Well, that was intense. Bitter, bittersweet, a brutal humiliation, maybe, but that was an event of importance. An event to savour, as in thousands of engaged, furious girls and young women in a packed stadium aiming adoration at professional Canadian women athletes and abuse at their opponents. It was raw.
BMO Field, again a stadium of tears and frustration for Canadian soccer fans of Toronto FC or the Canadian men's national team, witnessed Canada lose 3-0 to the United States. Tough loss, but totally a crucible of fabulous emotion and a pointer to the future. Soccer isn't our game; hockey is. But what the world cares about is soccer. And in soccer, it's the Canadian women that matter. It's ultra-kind to say that the Canadian men's national team is in transition, on a long road to possible World Cup qualification some time in the distant future. It would be accurate to say they're hopeless.
But the women's team – they're formidable, feared and successful. Maybe not on Sunday, but so what – they're adored.
The narrative of women's soccer is not yet written. It's still evolving, and that's makes it fascinating, frustrating and compelling. Some soccer supporters, male and female, sense where it's going. The media doesn't. Advertisers and other commercial partners don't.
Here's a possibility – women's soccer offers the opportunity of a revolution in women's team sports. Everything that bedevils women's pro sports – the lack of media and audience attention, the perception of the athletes as eye-candy, the absence of career prospects, the dearth of role models – might be lessened if women's soccer's flourishes as it seems likely to do.
Most members of this Canadian team play in the fledgling National Women's Soccer League, many have played for club teams in Europe. They are having careers as professional soccer players – a different experience from university players who turn up every few years for the World Cup or the Olympics. The two most powerful soccer bodies in the world, FIFA and UEFA, are heavily invested in growing the women's game at every level. (The recent UEFA Women's Champions League final, between VfL Wolfsburg of Germany and Olympique Lyonnais of France, held in London, was watched by 20,000 fans in the stadium.) There is every chance that women's game can grow organically, away from the shadow of the men's game, away from being a niche game, a glorious sport unto itself, universal and unfettered my old perceptions.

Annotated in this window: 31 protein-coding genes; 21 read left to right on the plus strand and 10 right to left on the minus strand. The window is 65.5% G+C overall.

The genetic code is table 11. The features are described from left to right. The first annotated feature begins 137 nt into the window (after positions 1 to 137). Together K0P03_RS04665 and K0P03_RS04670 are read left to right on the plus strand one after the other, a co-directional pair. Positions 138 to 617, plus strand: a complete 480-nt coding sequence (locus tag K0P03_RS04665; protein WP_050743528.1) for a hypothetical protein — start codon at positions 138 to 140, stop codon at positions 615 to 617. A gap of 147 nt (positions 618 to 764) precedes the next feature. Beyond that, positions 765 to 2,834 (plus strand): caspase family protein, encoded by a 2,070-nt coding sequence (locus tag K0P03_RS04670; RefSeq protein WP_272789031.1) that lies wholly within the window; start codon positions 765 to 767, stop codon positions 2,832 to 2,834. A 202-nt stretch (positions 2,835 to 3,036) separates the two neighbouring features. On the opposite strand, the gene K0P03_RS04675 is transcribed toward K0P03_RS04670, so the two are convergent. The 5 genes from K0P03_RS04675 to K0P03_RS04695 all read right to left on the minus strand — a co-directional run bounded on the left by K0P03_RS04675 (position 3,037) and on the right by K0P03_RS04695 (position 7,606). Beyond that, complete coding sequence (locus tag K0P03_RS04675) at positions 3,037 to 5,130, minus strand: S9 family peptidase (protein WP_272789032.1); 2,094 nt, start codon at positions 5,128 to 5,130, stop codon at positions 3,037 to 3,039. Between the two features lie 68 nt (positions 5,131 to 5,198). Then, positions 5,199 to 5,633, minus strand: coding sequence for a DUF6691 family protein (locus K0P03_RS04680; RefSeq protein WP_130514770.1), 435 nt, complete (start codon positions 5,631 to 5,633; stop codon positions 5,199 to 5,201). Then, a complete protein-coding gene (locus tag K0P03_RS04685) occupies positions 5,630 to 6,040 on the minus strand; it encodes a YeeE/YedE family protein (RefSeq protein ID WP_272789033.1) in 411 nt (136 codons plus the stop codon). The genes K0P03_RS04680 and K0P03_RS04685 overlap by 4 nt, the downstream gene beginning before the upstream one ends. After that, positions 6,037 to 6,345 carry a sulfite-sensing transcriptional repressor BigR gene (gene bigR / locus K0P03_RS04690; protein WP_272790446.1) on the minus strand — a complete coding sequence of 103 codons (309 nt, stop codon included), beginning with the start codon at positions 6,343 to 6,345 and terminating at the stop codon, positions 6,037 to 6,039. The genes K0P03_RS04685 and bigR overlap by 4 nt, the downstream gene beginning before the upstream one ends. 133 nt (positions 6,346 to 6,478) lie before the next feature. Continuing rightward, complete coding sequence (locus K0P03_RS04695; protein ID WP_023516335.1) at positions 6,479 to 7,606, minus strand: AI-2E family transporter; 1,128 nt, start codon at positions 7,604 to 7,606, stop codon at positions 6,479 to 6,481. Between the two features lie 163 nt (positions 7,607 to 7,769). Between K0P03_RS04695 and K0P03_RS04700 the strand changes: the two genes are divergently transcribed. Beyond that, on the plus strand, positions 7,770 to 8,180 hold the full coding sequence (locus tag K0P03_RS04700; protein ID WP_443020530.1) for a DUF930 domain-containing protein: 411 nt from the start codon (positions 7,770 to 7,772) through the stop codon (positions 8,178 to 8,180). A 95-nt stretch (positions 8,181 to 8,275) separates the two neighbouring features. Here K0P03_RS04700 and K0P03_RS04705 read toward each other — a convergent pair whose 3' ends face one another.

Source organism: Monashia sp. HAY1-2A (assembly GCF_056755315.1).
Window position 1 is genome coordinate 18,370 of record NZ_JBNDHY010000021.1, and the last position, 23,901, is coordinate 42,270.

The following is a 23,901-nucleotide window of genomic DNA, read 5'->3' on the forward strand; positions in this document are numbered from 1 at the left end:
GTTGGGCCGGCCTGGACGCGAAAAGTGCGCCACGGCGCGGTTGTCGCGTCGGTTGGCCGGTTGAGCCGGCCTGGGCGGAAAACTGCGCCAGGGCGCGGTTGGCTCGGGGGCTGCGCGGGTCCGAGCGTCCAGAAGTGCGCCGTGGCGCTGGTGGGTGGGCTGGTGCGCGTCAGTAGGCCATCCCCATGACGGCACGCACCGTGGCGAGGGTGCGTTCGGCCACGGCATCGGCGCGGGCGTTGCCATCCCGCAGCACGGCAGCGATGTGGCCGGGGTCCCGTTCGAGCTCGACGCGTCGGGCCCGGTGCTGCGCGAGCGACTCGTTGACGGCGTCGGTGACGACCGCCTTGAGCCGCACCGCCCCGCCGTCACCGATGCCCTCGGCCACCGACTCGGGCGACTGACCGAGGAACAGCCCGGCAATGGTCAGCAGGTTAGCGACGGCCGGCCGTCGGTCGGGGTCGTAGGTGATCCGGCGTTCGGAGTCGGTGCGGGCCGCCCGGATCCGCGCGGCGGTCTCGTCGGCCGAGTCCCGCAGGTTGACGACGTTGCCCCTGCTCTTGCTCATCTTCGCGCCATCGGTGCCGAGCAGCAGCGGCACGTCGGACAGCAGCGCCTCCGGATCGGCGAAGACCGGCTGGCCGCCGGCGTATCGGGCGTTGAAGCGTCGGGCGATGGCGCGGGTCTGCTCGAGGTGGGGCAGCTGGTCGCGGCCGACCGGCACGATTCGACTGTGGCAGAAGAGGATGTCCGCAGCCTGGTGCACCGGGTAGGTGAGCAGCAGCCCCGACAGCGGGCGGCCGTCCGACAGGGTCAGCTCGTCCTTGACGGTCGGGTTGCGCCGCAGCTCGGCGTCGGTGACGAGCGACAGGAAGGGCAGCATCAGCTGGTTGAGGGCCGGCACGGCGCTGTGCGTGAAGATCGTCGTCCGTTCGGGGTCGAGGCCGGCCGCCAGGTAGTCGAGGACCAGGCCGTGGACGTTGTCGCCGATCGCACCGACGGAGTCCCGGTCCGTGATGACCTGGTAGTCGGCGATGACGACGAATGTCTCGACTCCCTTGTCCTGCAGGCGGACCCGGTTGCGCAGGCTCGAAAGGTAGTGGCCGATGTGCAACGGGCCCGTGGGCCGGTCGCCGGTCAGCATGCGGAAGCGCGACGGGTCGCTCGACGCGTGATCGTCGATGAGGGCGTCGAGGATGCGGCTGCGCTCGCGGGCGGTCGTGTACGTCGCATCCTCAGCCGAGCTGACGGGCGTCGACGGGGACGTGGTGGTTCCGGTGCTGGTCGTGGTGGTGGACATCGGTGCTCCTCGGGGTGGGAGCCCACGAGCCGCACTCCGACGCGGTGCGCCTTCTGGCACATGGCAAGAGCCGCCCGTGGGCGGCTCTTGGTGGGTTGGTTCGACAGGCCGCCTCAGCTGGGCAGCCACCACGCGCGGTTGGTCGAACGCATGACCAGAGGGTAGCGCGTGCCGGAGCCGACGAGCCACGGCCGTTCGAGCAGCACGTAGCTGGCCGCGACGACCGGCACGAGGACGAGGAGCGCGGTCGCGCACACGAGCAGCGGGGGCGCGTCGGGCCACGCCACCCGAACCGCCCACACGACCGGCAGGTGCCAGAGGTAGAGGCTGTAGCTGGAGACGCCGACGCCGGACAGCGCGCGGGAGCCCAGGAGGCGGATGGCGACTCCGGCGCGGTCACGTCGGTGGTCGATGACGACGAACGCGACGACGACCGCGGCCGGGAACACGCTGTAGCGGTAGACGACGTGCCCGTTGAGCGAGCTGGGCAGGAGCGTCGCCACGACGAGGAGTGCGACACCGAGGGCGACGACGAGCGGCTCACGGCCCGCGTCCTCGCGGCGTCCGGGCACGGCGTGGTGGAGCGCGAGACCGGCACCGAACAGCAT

And that's what needs to happen – a growth that's a retort to those who follow the men's game, and find the women's game a diminished version. How interesting to see so many male diehard Toronto FC fans in the stadium on Sunday, shouting themselves hoarse in support. They know it, they intuit it – the recent history of the Canadian women's team is already a winding, bizarre story, and intertwined with the evolving narrative of the women's game.
Canada qualified for the Women's World Cup in Germany in 2011 and entered the tournament heavily hyped here in Canada as potential world champions. The over-expectation happened largely because nobody was paying much attention to the team or to women's soccer in Europe and Asia. The Canadian team was revealed to be tactically naïve and unsophisticated, losing all three of its games. Japan was the shock winner of the tournament, beating the U.S. in the final. France, a semi-finalist, emerged as a world power.
The key Canadian story was Christine Sinclair's broken nose in the opening game. Sinclair put on a protective mask – it looked like a gladiator's mask – and played on in the next games. The mass sports media latched on to this as seriously consequential – typically highlighting those women players who exhibit the most male characteristics of macho grit. Sinclair was hailed as a warrior. The angle was hokey and an injustice to a renowned soccer player of sublime skill and uncanny instinct.
The "warrior" thing was borrowed lazily from hockey. Warriors aren't a big part of soccer. The great male players – David Beckham, Cristiano Ronaldo, Lionel Messi – aren't brutes or battering rams. (Mind you, a case could be made that U.S. striker Abby Wambach, with her height and sinew, is a sort of battering-ram for her team.) It's athleticism, skill, grace and canniness that matter.
Canada's epic encounter with the U.S. at the Olympics last year, changed the narrative again. Under new manager John Herdman, Canada was a team reborn, swift and smart in the ball. Never mind the bizarre refereeing decision and the bitterness. That game countered every argument against the women's game – it's slow, boring, less intense, and explosive. It was fabulously dramatic, skilled soccer and anyone who watched, male or female, in Canada's soccer-following commonality, knew it.
The FIFA Women's World Cup in Canada is two years away. The Olympics arrive a year after that. For the next three years, the soccer that matters in Canada is the women's game. It stays on the radar. That matters. And the bandwagon grows bigger as the narrative is written. The other day, the Canadian Soccer Association announced a new corporate partnership with Garnier-Ombrelle, the cosmetics company. Sunscreen and hair-plumper products wanting to be in the game. If the sponsors think this game is now about flying ponytails, they might be wrong. It is and isn't. Mainly it's about the intensity seen at BMO Field on Sunday – the toughness, skill of the players and raw emotion of the supporters.
That was a great event. Bring on the future. Bring on the revolution.
John Doyle is The Globe and Mail's TV critic and author of The World Is a Ball: The Joy, Madness and Meaning of Soccer